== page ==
Gold rose on Monday, touching its highest in two weeks as the dollar weakened and the Chinese yuan recovered from June's lows, and gold stayed higher even as the dollar bounced up, as some investors bought bullion to cover short positions. Some traders noted that gold was still mired near lows hit in December.
Spot gold increased 0.3 percent to $1,258.52 per ounce by 1:36 p.m. EDT (1736 GMT). The session high of 1,265.87 was its highest since June 26. US gold futures for August delivery settled up $3.80, or 0.3 percent, at $1,259.60 per ounce.
"Most likely the yuan will remain volatile but (I don't expect ...) aggressive weakness, so that means the only thing that is driving gold at the moment is the dollar, which is somewhat weaker," said Georgette Boele, commodity strategist at ABN AMRO.
The yuan rose in offshore markets against the dollar, further off the lows hit in June when it notched its biggest ever monthly fall. The US dollar index weakened early and the euro gained, but the dollar bounced higher in later trading.
A weak dollar makes greenback-denominated gold cheaper for holders of other currencies, especially in Europe when the euro rises. The euro hit a session high after European Central Bank Governing Council member Ewald Nowotny said the bank could decide this month to end bond buying by the end of this year. Some investors had bought gold to cover their short positions, said OCBC analyst Barnabas Gan.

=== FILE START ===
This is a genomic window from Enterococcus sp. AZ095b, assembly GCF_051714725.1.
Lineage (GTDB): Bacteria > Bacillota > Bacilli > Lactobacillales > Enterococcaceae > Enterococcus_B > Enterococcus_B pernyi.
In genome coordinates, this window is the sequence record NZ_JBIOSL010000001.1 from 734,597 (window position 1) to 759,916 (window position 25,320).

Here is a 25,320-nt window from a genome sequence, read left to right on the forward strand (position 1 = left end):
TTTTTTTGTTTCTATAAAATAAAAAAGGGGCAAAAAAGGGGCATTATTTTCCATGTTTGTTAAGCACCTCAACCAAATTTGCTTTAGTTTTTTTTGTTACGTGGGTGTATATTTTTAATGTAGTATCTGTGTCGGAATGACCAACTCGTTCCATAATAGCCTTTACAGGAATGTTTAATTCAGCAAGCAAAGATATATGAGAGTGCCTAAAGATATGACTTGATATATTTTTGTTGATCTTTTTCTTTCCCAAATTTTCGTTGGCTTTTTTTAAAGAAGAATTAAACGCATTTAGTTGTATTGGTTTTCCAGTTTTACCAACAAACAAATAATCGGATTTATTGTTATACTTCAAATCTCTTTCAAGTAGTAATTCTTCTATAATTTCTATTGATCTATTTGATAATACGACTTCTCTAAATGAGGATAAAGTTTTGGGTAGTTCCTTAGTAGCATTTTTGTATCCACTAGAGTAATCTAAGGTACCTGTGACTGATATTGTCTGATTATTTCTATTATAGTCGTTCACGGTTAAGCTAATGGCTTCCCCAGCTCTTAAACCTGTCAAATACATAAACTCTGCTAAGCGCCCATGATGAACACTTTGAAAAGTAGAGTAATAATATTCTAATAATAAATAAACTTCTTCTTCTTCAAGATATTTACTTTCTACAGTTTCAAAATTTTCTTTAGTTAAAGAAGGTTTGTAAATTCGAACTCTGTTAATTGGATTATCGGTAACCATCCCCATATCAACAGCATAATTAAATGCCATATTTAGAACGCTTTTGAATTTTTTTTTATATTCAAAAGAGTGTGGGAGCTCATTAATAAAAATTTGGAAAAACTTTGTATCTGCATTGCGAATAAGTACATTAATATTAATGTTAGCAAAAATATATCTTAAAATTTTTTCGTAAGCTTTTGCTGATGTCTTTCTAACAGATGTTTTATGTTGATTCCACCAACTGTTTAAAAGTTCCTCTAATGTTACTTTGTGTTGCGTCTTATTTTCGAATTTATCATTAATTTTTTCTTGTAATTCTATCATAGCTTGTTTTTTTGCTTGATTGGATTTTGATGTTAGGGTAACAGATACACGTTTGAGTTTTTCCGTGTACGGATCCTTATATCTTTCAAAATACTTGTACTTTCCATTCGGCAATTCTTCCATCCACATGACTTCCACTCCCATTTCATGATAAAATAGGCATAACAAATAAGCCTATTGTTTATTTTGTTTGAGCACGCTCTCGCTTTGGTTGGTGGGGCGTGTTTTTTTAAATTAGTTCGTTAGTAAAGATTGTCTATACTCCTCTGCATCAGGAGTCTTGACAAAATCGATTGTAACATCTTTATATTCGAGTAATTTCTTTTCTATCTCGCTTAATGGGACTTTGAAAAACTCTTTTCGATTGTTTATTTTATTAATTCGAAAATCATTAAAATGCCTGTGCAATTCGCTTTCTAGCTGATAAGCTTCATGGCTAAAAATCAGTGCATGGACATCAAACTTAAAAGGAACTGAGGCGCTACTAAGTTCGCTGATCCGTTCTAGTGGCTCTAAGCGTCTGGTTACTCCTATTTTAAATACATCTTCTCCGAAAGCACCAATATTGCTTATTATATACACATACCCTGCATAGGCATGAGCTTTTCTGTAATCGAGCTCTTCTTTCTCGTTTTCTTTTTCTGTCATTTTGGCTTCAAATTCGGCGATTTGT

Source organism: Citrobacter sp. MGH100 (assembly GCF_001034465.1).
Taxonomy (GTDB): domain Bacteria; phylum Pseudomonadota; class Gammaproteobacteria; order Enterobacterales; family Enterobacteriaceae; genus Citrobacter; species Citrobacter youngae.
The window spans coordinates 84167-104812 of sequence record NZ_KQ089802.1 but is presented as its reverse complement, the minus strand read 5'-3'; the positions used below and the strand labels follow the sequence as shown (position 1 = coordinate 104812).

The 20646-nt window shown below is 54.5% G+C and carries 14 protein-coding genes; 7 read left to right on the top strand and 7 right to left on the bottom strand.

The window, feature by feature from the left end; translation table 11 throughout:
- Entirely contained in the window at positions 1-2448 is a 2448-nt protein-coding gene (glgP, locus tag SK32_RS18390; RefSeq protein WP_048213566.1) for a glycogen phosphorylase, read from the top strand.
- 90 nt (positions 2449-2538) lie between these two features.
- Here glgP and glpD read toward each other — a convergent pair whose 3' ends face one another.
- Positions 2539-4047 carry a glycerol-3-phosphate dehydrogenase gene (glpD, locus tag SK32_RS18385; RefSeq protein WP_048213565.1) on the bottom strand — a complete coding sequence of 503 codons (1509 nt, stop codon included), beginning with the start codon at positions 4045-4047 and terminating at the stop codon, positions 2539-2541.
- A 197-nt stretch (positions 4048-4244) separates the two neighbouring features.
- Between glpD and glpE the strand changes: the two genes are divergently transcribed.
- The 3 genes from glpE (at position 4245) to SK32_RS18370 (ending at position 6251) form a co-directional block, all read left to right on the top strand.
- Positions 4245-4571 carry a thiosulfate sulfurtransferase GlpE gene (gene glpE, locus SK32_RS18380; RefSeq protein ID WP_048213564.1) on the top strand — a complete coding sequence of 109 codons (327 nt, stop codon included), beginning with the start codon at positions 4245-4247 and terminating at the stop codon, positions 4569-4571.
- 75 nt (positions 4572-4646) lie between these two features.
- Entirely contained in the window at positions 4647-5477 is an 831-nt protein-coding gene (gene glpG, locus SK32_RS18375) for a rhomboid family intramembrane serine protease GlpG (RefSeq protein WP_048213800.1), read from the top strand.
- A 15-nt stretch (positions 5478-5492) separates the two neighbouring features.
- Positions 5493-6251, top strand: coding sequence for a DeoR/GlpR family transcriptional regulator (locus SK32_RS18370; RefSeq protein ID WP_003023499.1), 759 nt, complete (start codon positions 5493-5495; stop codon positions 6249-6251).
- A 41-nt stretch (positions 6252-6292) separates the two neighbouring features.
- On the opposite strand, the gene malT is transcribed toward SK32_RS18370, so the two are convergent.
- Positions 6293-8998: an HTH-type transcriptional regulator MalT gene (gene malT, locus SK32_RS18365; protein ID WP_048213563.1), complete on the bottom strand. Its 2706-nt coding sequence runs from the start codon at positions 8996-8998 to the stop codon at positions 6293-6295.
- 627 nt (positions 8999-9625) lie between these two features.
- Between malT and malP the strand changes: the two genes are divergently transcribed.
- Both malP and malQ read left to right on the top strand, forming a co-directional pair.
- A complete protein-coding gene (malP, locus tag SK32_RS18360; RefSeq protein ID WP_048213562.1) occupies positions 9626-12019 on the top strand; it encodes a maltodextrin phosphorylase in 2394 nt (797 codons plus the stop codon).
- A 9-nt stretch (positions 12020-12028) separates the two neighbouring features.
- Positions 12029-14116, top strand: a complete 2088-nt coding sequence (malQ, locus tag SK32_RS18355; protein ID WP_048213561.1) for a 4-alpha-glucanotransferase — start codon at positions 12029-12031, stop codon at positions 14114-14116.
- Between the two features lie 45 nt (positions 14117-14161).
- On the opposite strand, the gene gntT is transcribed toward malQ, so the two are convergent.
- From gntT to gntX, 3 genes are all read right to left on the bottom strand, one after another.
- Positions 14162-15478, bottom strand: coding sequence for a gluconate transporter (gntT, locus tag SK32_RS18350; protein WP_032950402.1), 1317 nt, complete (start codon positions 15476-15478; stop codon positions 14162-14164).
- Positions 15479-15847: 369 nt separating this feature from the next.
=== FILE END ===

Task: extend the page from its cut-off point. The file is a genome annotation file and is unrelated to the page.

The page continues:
Additionally, Britain's Brexit Secretary David Davis said he resigned to try to stop Prime Minister Theresa May from handing too much power to the European Union.
"A little buying could've also come from the North Korea meeting that didn't exactly go great," said RJO Futures' Josh Graves. Donald Trump raised concerns that Beijing may be seeking to derail North Korea denuclearization efforts, though said he was confident Pyongyang leader Kim Jong Un will uphold his end of the deal.
Graves said Monday's gold price increase will likely be temporary. Meanwhile, silver rose 0.6 percent at $16.10 an ounce and platinum gained 0.4 percent at $844. Both metals earlier hit their highest since June 27. Palladium gained 0.5 percent to $958 an ounce, reaching $967.50, its highest since June 21.